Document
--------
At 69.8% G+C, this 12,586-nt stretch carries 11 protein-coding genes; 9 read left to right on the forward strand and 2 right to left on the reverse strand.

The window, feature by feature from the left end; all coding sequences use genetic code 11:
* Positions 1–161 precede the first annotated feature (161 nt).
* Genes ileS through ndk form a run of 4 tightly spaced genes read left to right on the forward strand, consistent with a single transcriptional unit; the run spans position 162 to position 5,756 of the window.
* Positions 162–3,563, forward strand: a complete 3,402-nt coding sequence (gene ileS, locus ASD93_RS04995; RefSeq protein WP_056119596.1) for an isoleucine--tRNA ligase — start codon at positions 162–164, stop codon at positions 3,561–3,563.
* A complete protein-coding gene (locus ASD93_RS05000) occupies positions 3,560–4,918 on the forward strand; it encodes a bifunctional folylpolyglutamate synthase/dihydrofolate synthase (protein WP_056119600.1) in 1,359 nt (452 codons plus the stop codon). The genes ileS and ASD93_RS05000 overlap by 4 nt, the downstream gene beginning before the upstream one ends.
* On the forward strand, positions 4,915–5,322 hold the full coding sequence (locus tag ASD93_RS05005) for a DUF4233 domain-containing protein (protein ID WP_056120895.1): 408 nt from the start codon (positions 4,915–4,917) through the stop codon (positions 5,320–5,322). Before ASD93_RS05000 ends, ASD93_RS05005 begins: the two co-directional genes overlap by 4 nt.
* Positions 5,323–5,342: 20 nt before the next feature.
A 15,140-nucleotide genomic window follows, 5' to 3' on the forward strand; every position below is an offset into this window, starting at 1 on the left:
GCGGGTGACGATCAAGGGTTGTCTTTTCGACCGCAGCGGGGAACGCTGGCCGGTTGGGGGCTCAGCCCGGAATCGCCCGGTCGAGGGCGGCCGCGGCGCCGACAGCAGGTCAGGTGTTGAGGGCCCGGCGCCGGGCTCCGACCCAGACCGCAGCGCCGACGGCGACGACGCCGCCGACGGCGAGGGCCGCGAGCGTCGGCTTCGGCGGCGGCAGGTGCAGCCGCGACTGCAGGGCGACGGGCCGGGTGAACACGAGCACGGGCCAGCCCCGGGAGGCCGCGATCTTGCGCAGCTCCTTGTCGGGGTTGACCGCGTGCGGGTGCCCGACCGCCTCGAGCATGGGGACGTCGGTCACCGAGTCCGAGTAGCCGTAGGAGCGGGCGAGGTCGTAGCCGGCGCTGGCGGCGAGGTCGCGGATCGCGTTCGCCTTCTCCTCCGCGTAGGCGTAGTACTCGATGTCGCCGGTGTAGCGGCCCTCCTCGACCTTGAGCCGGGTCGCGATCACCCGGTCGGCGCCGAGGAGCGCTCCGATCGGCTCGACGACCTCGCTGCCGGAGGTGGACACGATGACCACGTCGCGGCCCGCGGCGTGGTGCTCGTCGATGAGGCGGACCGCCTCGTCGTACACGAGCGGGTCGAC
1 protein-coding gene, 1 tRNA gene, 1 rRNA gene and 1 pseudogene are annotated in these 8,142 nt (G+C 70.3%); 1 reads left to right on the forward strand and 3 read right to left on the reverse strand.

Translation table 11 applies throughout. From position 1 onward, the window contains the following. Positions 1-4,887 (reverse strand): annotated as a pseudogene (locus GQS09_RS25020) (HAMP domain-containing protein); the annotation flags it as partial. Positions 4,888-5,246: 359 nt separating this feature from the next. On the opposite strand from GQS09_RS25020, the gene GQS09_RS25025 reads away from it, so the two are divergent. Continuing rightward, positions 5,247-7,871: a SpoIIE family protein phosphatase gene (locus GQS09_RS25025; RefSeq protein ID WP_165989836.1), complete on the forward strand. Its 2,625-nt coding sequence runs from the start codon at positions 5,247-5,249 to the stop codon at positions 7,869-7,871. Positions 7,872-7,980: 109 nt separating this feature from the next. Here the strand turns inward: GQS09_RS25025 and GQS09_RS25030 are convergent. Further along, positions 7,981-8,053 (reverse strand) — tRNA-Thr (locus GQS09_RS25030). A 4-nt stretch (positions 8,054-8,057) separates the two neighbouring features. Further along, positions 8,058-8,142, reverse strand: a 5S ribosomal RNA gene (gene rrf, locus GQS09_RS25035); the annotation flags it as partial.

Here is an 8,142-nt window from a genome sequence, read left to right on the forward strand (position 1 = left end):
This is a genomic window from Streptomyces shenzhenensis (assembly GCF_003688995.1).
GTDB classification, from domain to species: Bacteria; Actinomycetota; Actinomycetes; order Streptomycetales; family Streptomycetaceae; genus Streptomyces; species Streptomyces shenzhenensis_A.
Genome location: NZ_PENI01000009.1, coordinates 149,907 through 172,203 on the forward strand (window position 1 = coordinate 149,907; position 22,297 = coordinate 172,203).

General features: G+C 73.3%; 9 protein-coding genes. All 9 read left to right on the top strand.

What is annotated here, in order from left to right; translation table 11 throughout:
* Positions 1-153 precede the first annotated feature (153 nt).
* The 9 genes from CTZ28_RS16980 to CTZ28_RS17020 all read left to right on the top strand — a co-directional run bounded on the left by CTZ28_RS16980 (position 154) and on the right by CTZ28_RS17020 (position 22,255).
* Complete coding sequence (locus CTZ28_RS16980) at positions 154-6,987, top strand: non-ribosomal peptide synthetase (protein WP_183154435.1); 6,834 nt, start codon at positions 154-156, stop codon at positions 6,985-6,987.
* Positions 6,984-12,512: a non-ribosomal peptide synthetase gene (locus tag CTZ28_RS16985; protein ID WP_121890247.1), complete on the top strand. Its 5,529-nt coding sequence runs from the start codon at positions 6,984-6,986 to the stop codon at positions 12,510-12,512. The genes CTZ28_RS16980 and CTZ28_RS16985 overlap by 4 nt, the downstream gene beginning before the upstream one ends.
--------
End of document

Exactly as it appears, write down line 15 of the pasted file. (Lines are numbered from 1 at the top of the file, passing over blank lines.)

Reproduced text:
GTDB classification, from domain to species: Bacteria; Actinomycetota; Actinomycetes; order Streptomycetales; family Streptomycetaceae; genus Streptomyces; species Streptomyces shenzhenensis_A.